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The latest cyberattacks on the United States demonstrate that all anti-virus software is not doing its job in protecting digital intelligent infrastructure.

As was pointed out in my article at the beginning of this year: “We are prepared to go into battle with 1,000s of tanks, hundreds of planes costing billions of dollars, and some very fast ships that have evolved from designs from half a century ago or more, but when it comes to software-based cyberattacks, we are far behind some of our potential enemies out there. Today’s software capabilities used in anti-virus and cyber-defense do not cover all the possibilities in cyber threats and attacks within electronic warfare.”

It’s time to attain “global net superiority,” a concept I defined in a whitepaper for the American Intelligence Journal.

Cloud computing, the Internet of Things (IoT), the Internet of Everything (IoE), 5G networks, FirstNet (the First Responder Network Authority), and other cutting-edge concepts will not materialize successfully in the future, if their supporting intelligent infrastructure is not solid and resilient against cyberattacks. Gaping holes, ineffective threat intelligence tools, lack of adherence to organizational security policies, and no sense-of-urgency to add software upgrades (and patches) to anti-virus software will guarantee failure.

In the asymmetrical warfare approach of the electronic age, D-Day has become D-Microsecond.

With new hardware platforms like HFT (high-frequency transaction) servers, the speed of war has accelerated to the microsecond, if not nanosecond. Welcome to the accelerated pace of “electronic jihad.”

“Hit the Beach!” is now “Hit the Grid!” when it comes to charging fortified electronic defenses today.

Compared to the Blitzkrieg (the Nazi lightning war strategy) of the Second World War, the inventions of new software-based weapons (Stuxnet, Flame, Nimda, other malware) have made many traditional weapons systems, defense platforms, and war strategies obsolete.

Trojan horses, worms, viruses, denial-of-service (DOS) attacks, and other destructive malware weapons do not need huge supporting logistics or long timeframes to coordinate and assemble to “Hit the Beach!” to launch an attack. They can be sent off in less than a microsecond on an electronic pathway to selected, multiple targets to cripple the grid, the new warzone of the digital age. And they can be synchronized to hit several hundred times a minute – if not more.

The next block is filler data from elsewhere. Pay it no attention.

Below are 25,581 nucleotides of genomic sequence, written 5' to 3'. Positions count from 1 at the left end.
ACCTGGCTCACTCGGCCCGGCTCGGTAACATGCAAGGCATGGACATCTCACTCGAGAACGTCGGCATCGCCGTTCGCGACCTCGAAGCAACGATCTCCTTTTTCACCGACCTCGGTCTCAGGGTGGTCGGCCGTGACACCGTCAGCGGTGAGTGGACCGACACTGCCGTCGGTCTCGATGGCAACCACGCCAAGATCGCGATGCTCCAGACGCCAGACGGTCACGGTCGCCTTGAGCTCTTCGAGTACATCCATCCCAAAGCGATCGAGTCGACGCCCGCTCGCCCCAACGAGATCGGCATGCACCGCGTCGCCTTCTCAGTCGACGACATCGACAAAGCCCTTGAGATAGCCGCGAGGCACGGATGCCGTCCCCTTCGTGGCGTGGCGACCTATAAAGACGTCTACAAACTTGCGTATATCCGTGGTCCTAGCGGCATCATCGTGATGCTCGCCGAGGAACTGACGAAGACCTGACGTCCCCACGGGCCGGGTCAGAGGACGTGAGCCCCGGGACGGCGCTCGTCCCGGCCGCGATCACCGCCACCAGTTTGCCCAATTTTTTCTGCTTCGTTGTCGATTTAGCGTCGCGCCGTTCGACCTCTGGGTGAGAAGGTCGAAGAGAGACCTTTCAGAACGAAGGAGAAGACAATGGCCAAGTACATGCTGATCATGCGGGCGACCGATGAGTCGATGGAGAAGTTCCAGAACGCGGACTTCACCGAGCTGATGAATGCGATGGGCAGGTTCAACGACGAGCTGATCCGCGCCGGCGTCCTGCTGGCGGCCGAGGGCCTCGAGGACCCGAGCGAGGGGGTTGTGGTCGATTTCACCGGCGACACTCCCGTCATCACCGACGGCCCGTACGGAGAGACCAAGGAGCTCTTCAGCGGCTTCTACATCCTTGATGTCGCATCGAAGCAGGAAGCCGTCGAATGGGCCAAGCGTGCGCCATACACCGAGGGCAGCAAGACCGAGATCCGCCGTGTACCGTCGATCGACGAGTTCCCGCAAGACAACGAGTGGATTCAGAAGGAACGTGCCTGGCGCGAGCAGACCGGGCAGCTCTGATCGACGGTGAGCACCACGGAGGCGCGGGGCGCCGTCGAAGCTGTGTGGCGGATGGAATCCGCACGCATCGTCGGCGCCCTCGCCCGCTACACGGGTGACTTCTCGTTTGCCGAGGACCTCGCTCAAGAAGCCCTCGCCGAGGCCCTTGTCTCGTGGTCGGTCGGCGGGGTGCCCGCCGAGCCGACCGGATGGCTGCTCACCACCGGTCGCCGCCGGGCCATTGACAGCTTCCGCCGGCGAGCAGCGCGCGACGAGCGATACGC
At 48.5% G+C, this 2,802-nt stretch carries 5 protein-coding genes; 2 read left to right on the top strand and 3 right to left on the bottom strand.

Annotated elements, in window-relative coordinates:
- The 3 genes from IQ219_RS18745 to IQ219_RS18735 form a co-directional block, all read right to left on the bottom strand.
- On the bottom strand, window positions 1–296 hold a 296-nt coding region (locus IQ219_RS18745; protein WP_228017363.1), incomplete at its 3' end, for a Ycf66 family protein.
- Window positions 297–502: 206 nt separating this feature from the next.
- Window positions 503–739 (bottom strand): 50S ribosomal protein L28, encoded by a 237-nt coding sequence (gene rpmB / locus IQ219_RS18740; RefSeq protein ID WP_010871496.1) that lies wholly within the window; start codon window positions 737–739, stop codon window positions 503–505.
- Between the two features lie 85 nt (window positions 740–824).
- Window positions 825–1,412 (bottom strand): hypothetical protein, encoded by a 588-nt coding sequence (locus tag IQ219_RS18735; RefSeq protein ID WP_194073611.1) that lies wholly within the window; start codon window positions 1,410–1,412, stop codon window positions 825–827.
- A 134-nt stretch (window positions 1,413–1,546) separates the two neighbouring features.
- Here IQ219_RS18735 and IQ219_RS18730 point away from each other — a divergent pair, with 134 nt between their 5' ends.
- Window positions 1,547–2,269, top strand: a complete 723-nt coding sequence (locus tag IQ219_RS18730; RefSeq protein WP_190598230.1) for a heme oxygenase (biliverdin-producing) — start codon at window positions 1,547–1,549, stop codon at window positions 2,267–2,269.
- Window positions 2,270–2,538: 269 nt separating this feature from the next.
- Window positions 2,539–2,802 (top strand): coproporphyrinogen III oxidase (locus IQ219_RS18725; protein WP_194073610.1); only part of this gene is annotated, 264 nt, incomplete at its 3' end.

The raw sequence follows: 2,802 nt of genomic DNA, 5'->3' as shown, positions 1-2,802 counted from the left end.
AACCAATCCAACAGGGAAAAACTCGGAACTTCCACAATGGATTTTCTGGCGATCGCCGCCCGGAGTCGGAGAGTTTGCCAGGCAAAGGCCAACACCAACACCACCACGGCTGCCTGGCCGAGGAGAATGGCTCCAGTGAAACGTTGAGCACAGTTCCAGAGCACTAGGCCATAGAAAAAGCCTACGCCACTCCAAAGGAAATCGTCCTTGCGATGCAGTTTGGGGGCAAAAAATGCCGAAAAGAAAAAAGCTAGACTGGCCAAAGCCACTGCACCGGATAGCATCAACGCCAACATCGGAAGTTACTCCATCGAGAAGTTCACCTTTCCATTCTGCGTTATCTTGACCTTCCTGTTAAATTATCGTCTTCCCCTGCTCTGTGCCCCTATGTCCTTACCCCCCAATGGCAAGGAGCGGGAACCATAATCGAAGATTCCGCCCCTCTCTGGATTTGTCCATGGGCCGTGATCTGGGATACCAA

A question to ask all military branches, government agencies, and civilian corporate data centers and server farms: “Are your electronic assets fully protected?” They are not, according to the latest security studies.

When it comes to cyberattacks, some who are pessimists would say it is not a matter of if the military or an organization will get hacked, it is more a matter of when they will get hacked. These pessimists may be considered realists as we see more significant cyber events unfolding.

Today’s anti-virus and cyber defense tools are clearly not fully matured, nor comprehensive enough, to cover all detection of breaching scenarios. All tools need to improve and broaden their effectiveness as nothing has attained a full capability to uncover, let alone, block all attacks.

As stated at the beginning of this year, “With more people putting their money into bitcoin and other cryptocurrencies and their recent surge in value, they are also a very ripe target and susceptible to cyberattacks. We need to increase cyber-defenses to protect not only physical assets but electronic assets as well.” Cryptocurrencies are also at risk.

The ability to have total synchronicity of multiple attacks to 1000s of locations and precision timing down to the microsecond are just two key parameters providing a totally different definition of what a focused attack can accomplish in a targeted, asymmetrical, electronic war.

Defining, and Defensing Against, Security Threats: The Last 9%

In the annual 2017 Verizon Data Breach Investigations Report, their research revealed that “Upwards of 90% of all real-world incidents fall into just 9 basic patterns when you slice through all the fear, uncertainty and doubt that’s so common in the cybersecurity narrative.”

In one respect, that was a great starting point to build rigorous cyber defenses. You could cover 90% of all the different approaches following their research and conclusions, but what about the other 10% that is left?